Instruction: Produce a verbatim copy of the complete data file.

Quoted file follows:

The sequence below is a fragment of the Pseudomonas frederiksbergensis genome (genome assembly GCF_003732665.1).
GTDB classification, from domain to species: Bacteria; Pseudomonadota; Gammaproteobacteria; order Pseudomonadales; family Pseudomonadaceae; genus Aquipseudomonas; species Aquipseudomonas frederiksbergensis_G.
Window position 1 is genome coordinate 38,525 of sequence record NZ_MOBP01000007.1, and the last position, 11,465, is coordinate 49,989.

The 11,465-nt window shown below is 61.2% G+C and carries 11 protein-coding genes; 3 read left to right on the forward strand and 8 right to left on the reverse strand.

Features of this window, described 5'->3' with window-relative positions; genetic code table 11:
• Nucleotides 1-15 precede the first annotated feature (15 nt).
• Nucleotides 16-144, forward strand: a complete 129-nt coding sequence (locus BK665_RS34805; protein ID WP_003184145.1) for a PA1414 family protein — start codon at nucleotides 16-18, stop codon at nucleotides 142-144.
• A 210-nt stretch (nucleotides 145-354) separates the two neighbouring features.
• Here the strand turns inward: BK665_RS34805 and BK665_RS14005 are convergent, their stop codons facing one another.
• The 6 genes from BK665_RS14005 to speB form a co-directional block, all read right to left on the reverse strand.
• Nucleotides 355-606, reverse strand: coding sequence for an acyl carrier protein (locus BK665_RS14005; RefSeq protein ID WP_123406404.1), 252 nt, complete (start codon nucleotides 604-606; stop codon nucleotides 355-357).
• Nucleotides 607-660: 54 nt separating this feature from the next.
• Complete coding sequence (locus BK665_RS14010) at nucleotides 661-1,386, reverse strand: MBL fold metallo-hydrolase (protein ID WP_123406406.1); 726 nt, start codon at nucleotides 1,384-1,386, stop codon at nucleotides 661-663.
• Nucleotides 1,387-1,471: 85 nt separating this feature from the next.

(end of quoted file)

The sequence below is a fragment of the Pseudomonas frederiksbergensis genome (genome assembly GCF_003732665.1).
GTDB classification, from domain to species: Bacteria; Pseudomonadota; Gammaproteobacteria; order Pseudomonadales; family Pseudomonadaceae; genus Aquipseudomonas; species Aquipseudomonas frederiksbergensis_G.
Window position 1 is genome coordinate 38,525 of sequence record NZ_MOBP01000007.1, and the last position, 11,465, is coordinate 49,989.

The 11,465-nt window shown below is 61.2% G+C and carries 11 protein-coding genes; 3 read left to right on the forward strand and 8 right to left on the reverse strand.

Features of this window, described 5'->3' with window-relative positions; genetic code table 11:
• Nucleotides 1-15 precede the first annotated feature (15 nt).
• Nucleotides 16-144, forward strand: a complete 129-nt coding sequence (locus BK665_RS34805; protein ID WP_003184145.1) for a PA1414 family protein — start codon at nucleotides 16-18, stop codon at nucleotides 142-144.
• A 210-nt stretch (nucleotides 145-354) separates the two neighbouring features.
• Here the strand turns inward: BK665_RS34805 and BK665_RS14005 are convergent, their stop codons facing one another.
• The 6 genes from BK665_RS14005 to speB form a co-directional block, all read right to left on the reverse strand.
• Nucleotides 355-606, reverse strand: coding sequence for an acyl carrier protein (locus BK665_RS14005; RefSeq protein ID WP_123406404.1), 252 nt, complete (start codon nucleotides 604-606; stop codon nucleotides 355-357).
• Nucleotides 607-660: 54 nt separating this feature from the next.
• Complete coding sequence (locus BK665_RS14010) at nucleotides 661-1,386, reverse strand: MBL fold metallo-hydrolase (protein ID WP_123406406.1); 726 nt, start codon at nucleotides 1,384-1,386, stop codon at nucleotides 661-663.
• Nucleotides 1,387-1,471: 85 nt separating this feature from the next.